Initially, we address Jones' motion to strike the supplemental appendix, which was ordered taken with the case. Jones objects to the City's brief, which includes a transcript of the proceedings in the criminal trial of People v. Lonnie Jones, 92 M1 266846 in its appendix. Supreme Court Rule 308(c) requires an application for leave to appeal to be accompanied by a copy, certified by the clerk of the trial court, of the order appealed from and of the other parts of the trial court record necessary for the determination of the application. 134 Ill. 2d R. 308(c). Those documents not certified and attached to the application are therefore not part of the record on appeal and need not be considered. Regal Package Liquor, Inc. v. J.R.D., Inc., 125 Ill. App. 3d 689, 691, 466 N.E.2d 409 (1984). This result is not changed by the inclusion of documents in the appendices to the parties' briefs, because attachments to briefs not otherwise before the reviewing court cannot be used to supplement the record. Regal, 125 Ill. App. 3d at 691. See also Tomlen Group, Ltd. v. Goldfarb, 101 Ill. App. 3d 154, 157, 427 N.E.2d 1047 (1981) (Attachments to briefs not otherwise of record are not properly before the reviewing court and cannot be used to supplement the record). Accordingly, we are unable to consider the City's attachment of the transcript to Jones' criminal trial because the transcript is not contained in the record before this court. Ahn Brothers, Inc. v. Buttitta, 143 Ill. App. 3d 688, 690-91, 493 N.E.2d 384 (1986).

Jones also filed a motion to strike all the footnotes contained in the City's brief. This motion was also taken with the case. Jones cites Supreme Court Rule 341(a), which provides that footnotes "if any, shall be used sparingly," and Supreme Court Rule 344(b), which provides that footnotes are "discouraged" in copies of briefs and abstracts filed with the court. (134 Ill. 2d Rs 341(a), 344(b)). The City's brief is 61 pages and includes 32 footnotes. However, after reviewing the brief as a whole, we see no reason to strike the City's footnotes.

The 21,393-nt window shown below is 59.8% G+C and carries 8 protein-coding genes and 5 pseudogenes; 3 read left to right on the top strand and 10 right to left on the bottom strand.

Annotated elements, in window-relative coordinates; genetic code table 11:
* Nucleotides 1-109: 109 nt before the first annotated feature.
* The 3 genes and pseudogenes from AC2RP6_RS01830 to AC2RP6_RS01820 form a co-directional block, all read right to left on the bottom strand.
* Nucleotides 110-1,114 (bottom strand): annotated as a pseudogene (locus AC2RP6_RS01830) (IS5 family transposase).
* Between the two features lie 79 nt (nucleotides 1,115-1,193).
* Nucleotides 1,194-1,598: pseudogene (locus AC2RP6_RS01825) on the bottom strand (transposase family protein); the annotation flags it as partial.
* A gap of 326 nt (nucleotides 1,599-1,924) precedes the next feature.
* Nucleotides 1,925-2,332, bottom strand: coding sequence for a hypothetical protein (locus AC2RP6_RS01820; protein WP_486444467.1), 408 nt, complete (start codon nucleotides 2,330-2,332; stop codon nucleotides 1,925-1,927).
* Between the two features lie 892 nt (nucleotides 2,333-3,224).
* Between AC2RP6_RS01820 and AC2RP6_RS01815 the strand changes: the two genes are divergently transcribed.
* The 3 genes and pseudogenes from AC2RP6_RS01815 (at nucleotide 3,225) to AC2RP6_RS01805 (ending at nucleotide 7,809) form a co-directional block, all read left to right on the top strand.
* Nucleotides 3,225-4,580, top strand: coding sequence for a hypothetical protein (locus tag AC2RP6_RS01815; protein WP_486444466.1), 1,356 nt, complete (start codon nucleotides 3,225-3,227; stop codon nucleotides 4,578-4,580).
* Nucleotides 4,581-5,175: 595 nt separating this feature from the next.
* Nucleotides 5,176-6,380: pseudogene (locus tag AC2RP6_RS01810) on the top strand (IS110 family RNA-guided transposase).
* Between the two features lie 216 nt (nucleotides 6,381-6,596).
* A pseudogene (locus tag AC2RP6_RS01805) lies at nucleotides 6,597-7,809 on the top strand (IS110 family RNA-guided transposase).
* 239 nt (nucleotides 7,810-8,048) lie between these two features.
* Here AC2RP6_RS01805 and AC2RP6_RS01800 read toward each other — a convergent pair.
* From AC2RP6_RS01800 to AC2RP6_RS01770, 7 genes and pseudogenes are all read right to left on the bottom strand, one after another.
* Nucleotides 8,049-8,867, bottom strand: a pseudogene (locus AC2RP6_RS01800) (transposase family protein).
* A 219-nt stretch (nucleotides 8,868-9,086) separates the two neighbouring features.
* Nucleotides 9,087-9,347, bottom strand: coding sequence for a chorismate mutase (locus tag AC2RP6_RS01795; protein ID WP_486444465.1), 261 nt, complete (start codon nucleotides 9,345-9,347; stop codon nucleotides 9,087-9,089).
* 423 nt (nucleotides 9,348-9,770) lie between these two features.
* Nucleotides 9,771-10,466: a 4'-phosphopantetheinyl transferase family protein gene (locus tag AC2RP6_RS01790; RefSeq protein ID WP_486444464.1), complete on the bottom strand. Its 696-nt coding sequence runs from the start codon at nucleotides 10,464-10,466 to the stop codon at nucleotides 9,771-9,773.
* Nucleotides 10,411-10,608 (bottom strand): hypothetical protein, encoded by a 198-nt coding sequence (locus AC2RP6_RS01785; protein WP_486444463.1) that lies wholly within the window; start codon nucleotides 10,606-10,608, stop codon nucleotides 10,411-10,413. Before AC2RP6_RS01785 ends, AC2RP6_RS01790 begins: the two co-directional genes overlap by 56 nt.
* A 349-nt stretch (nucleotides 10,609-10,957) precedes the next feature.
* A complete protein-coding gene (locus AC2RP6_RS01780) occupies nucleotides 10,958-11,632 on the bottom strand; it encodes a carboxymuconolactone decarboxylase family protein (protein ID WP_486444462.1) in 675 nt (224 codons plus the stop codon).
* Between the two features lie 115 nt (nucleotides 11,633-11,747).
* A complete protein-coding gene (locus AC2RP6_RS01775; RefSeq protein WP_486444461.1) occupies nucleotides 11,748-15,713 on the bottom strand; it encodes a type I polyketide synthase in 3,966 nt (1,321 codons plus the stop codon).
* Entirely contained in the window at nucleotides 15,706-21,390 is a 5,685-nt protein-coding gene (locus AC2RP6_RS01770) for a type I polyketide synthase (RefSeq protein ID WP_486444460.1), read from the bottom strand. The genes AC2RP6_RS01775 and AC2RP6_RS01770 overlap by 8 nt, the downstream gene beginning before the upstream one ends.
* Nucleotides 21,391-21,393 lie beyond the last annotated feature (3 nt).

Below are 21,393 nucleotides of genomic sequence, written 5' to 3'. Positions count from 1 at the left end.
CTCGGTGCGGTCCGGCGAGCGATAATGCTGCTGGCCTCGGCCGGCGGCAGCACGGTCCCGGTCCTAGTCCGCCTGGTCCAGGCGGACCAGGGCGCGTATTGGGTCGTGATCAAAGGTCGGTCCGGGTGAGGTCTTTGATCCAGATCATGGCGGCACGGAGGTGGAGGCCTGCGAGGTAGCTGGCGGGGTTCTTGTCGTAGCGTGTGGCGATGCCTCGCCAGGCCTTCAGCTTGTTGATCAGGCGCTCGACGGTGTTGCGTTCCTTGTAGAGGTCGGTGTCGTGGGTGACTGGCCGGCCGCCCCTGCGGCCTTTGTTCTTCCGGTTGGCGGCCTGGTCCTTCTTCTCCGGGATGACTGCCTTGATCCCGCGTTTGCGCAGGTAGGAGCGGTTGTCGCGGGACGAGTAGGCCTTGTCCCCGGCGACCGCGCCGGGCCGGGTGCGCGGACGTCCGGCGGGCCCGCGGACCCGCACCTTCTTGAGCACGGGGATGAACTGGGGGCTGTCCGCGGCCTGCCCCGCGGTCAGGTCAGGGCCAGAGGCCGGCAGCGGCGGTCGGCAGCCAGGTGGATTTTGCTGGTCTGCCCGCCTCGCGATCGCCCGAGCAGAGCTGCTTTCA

Jones contends that the Board's findings are against the manifest weight of the evidence, but first complains that the Board's findings are unreviewable because, in specifying the conduct that constitutes the rule violations, the Board used the words "and/or" to connect the various acts that violated each rule. Jones' argument is unpersuasive. Such findings are fully capable of review. There is no statutory requirement for detailed and specific findings of fact by an administrative agency; where the testimony before the agency is preserved for review, specific findings of fact are unnecessary to obtain judicial review. Fagiano v. Police Board, 123 Ill. App. 3d 963, 982-83, 463 N.E.2d 845 (1984). Accordingly, the Board's findings are reviewable.